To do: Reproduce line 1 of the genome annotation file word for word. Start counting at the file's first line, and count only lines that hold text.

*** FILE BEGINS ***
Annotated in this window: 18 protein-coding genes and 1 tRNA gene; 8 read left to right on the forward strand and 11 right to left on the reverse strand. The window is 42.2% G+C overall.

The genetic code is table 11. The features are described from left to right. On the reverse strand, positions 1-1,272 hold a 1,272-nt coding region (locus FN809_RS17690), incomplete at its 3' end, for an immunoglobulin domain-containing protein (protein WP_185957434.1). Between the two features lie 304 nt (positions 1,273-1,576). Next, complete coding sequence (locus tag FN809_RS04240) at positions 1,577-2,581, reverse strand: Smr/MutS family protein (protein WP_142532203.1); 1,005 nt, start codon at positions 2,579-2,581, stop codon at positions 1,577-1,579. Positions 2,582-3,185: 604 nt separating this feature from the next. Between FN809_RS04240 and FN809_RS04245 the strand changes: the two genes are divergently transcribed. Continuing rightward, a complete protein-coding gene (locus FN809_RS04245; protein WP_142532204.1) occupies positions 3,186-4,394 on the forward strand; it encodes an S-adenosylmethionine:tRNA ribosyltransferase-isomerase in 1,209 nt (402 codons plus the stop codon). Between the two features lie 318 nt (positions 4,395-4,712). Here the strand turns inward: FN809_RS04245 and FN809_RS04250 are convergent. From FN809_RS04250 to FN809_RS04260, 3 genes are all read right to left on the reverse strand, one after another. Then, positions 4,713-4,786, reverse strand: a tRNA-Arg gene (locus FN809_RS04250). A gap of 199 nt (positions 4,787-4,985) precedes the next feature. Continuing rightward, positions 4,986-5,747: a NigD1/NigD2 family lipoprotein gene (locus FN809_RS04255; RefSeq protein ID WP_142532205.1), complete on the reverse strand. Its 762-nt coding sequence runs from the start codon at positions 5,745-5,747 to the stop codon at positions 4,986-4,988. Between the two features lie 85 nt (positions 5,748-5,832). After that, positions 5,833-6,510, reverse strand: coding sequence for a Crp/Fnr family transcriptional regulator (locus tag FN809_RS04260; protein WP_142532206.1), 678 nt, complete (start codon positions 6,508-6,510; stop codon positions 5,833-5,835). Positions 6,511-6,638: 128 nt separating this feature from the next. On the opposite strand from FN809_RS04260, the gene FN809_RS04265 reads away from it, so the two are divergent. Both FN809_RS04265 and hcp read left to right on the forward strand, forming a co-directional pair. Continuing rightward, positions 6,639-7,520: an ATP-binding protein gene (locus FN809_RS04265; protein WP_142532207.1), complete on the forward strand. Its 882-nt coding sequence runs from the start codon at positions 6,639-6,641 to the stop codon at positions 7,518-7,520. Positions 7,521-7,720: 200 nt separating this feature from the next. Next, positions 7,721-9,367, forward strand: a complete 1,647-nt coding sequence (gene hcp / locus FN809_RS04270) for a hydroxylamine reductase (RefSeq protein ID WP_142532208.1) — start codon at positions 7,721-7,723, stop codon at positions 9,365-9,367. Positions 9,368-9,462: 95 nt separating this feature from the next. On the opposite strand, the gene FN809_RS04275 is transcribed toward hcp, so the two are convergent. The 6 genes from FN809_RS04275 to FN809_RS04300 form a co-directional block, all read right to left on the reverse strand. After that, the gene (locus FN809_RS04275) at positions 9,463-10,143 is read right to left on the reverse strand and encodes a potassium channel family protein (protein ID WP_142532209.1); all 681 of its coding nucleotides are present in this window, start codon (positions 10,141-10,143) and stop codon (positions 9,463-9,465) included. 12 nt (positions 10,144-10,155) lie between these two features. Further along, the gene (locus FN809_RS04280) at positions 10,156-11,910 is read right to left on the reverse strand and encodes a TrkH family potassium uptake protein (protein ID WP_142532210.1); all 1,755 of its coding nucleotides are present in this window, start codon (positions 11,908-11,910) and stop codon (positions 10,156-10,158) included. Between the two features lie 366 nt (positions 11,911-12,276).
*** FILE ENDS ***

Annotated in this window: 18 protein-coding genes and 1 tRNA gene; 8 read left to right on the forward strand and 11 right to left on the reverse strand. The window is 42.2% G+C overall.